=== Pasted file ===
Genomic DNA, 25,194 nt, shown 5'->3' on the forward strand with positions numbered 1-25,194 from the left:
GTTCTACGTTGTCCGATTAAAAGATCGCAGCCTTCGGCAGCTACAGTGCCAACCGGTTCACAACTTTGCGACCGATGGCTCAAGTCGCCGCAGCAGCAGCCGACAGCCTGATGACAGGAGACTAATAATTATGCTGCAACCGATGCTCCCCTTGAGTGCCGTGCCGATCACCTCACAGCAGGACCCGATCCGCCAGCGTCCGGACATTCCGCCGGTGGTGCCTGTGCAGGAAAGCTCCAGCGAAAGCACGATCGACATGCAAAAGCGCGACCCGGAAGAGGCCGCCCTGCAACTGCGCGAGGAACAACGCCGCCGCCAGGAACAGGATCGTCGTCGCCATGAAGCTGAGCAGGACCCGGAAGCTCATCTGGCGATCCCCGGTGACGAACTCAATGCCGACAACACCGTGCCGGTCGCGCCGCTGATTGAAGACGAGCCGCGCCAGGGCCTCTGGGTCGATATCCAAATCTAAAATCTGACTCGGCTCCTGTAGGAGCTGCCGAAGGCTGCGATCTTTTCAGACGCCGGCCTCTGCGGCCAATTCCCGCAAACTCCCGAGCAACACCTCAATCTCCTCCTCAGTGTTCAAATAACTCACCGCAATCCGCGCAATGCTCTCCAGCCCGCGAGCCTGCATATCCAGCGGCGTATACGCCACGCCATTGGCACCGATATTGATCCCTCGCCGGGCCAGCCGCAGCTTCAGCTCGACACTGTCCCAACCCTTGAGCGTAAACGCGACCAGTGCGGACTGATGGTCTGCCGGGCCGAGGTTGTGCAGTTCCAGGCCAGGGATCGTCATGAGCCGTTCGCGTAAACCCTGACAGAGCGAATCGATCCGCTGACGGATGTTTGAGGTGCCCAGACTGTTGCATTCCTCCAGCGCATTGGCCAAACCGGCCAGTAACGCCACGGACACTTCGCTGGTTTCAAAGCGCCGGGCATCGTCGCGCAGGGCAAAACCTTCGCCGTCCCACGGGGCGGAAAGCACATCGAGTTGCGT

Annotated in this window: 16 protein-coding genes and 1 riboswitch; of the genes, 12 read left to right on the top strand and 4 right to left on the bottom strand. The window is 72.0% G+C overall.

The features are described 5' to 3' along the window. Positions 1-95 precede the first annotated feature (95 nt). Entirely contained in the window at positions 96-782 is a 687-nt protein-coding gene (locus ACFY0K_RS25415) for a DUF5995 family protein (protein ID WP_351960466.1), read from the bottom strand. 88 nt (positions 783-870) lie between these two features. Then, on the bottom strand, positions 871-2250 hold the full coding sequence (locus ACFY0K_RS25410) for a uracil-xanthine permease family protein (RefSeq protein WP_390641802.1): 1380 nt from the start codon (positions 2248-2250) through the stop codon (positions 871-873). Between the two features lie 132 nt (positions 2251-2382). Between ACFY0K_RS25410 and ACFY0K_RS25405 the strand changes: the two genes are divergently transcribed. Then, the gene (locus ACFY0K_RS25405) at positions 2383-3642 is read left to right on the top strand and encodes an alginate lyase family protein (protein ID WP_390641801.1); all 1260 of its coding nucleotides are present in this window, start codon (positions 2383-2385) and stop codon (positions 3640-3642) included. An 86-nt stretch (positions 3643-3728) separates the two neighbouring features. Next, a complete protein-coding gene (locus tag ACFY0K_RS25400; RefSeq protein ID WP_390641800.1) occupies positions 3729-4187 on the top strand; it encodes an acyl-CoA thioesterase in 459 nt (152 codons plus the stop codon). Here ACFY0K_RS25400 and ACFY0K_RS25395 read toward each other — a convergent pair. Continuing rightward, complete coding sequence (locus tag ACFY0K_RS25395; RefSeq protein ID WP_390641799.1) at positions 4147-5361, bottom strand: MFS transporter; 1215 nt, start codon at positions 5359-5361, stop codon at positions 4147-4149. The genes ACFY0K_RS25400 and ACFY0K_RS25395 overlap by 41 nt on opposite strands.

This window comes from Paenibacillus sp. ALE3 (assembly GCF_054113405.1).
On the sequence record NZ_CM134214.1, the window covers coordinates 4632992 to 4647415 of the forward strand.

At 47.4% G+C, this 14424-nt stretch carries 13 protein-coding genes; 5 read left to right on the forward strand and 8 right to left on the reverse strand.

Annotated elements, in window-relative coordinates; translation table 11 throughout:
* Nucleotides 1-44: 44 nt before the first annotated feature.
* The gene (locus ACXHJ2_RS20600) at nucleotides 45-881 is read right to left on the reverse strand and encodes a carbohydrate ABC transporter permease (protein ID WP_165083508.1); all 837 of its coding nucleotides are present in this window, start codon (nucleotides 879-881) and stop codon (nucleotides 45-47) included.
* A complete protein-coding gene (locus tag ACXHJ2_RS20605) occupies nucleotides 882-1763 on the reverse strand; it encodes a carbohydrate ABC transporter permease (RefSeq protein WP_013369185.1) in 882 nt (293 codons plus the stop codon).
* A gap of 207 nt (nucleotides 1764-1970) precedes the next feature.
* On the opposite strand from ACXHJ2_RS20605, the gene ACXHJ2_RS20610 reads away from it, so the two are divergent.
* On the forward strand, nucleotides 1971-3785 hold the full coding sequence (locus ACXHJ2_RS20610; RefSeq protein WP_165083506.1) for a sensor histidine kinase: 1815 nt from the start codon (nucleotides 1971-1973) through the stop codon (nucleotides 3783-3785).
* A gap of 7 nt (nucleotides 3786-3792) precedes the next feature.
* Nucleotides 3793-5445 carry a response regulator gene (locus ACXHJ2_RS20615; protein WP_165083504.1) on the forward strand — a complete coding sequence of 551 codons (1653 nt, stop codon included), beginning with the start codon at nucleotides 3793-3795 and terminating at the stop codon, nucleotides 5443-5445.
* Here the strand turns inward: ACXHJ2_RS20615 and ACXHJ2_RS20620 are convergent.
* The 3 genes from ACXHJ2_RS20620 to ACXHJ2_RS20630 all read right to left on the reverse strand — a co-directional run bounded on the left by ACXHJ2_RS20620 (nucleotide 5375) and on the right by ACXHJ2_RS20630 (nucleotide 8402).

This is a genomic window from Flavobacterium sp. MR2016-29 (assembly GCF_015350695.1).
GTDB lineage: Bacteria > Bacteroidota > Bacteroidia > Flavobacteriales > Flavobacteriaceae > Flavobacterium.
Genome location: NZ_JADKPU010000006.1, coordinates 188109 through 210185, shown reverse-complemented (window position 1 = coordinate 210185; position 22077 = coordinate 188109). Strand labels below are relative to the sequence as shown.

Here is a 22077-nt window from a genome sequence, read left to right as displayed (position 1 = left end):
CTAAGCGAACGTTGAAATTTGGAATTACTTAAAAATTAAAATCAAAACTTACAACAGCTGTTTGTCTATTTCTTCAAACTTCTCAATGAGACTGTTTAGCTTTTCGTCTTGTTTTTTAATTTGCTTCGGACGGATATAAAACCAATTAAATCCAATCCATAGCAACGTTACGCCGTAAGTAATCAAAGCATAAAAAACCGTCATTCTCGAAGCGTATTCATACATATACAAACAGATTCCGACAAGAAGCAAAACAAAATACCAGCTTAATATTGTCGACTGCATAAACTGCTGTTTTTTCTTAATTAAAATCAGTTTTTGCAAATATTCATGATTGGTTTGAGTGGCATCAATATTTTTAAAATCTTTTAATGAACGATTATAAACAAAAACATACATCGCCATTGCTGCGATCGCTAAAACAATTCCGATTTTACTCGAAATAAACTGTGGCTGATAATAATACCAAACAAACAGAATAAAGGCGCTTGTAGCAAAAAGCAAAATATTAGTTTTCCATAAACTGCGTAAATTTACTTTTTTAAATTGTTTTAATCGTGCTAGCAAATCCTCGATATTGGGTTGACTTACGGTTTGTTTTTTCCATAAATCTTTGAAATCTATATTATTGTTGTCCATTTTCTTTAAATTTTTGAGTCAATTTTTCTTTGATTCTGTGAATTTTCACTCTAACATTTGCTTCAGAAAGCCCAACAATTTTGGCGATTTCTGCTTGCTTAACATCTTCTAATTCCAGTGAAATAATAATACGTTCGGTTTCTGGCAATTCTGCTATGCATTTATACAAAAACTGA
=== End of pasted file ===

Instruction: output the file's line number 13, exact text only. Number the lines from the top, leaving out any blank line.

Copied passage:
* On the opposite strand from ACXHJ2_RS20605, the gene ACXHJ2_RS20610 reads away from it, so the two are divergent.